An album in review: Ryan Adams' "Prisoner"By Sam Baker | 02/22/2017 9:02pm
Photo courtesy of Wikimedia Commons
ARTIST: Ryan Adams
Rating: 7.6/ 10
With an onslaught of pressure from modern record labels to produce quality records frequently and consistently, and the need to secure a loyal consumer base, an artist’s ability to experiment with his or her sound seems somewhat futile in the modern era. It seems that musicians throughout every genre are bound by the limitations of what sound will sell, often creating a disconnect between artistic freedom and production demands (see my review of Big Sean’s “I Decided”). With such high stakes, it takes immense talent and perhaps sheer disregard for self-preservation for an artist to experiment successfully with the many facets of the musical lexicon. Perhaps this understanding of the limitations surrounding artists in the music industry highlight the significance of an incredible and diverse body of work crafted by Singer/Songwriter Ryan Adams, over 15 studio albums.
I’ll pause here to clarify. If you are someone who has only heard of Ryan Adams because of his cover Taylor Swift’s “1989” or the hit single “When The Stars Go Blue” off of the album “Gold”, and you think that Adams is the latest manifestation of melodramatic pop music, you’re perhaps right, but you’re also immensely wrong. To attribute one sound or dimension to Adams does a disservice to the man’s status as an innovator and student of music history. Don’t believe me? Look at the evolution of Adams’ 15 studio albums. Beginning in the late '90s Ryan Adams launched his career with an “Alternative Country” band named “Whiskeytown”, with which he recorded three albums. After going solo in 2000, Adam’s next albums utilized the artist’s talent as a songwriter through the varying mediums of Classic-Rock, Blues, Acoustic-Americana, and yes, even sometimes pop. Aside from his own music Adams has produced and collaborated for and with Willie Nelson, Fall Out Boy, Counting Crows, Weezer and Norah Jones. Adams has covered everyone from Oasis to Taylor Swift, and aside from music has published a volume of poems and a collection of short stories. Simply, Adams is an artist in every sense of the word, and a brilliant one at that.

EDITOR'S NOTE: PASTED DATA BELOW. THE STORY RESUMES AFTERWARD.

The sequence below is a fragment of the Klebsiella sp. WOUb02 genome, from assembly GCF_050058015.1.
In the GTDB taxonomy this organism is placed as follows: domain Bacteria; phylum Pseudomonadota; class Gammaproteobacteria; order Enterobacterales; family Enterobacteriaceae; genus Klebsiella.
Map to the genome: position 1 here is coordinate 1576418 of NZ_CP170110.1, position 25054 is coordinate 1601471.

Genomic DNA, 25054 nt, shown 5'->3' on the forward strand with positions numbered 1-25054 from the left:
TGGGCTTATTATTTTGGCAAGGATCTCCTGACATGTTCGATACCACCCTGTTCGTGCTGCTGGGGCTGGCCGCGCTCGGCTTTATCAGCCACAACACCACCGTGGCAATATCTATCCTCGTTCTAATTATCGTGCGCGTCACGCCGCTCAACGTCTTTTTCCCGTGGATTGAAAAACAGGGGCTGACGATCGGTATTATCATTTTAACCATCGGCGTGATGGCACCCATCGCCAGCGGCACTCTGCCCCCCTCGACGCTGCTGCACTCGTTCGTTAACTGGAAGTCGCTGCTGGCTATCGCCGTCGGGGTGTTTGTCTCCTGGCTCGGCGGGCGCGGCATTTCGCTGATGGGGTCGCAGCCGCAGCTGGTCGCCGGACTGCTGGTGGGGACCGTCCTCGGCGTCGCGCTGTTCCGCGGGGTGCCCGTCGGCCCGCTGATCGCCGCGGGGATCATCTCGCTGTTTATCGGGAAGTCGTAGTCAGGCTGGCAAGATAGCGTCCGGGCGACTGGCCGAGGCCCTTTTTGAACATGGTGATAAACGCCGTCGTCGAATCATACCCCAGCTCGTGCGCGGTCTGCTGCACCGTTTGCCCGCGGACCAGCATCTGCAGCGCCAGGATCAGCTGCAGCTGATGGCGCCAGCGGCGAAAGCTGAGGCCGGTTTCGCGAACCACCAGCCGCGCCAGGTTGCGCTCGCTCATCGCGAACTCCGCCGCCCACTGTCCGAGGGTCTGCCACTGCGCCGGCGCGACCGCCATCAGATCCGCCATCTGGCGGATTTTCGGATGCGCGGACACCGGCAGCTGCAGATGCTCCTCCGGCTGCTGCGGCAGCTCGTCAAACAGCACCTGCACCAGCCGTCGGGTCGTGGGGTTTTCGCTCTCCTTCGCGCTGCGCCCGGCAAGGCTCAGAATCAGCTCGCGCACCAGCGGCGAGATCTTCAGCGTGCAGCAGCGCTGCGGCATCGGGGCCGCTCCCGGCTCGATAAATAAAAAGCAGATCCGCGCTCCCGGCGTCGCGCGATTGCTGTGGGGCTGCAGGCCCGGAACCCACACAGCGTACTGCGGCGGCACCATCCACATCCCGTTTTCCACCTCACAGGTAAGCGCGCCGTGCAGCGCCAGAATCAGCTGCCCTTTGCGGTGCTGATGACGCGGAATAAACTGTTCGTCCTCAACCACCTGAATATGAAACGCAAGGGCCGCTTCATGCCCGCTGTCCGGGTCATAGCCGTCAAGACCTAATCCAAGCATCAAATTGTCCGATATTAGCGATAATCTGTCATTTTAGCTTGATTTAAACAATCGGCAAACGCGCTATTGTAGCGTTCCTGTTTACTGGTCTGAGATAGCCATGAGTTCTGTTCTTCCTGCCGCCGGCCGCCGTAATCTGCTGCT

The Album/ How it Compares:
“Prisoner”, Adam’s first bit of original content since his self-titled album in 2014, reveals itself song by song as a heartbreaking homage to the end of Adams' marriage to singer Mandy Moore. Thematically the album demonstrates the sentiments of a man comfortable with heartbreak, and the combination of a tragic but confident sound creates an ethereally disturbing but beautifully composed work. Adam’s “Prisoner” seems to be structured by presenting a question through the first track on the album “Do You Still Love Me?” and then answering that question through the style and lyrics of the following 11 songs (spoiler alert: the answer is no). “Do You Still Love Me” is nothing short of a ballad, composed of layers of organ resonance with a shrill electric guitar punch to break through the echo, the song would seem to set the tempo for another variation of Ryan Adams’ sound. But, immediately following the opening track, “Prisoner” reverts to the intimacy seen on previous Adams albums, mastering the art of space, and calculated guitar work, as songs can breathe and echo the tragedy in Adams lyrics.
Ultimately “Prisoner” is another classic in the legacy of Ryan Adams. While the subject matter of love loss at times can feel a bit monotonous and unimaginative, Adams succeeds, as he always has, in conveying his subject matter genuinely and meticulously, evoking an empathetic response. “Prisoner” succeeds as an album, and reaffirms the talent of Adams as a songwriter and musician.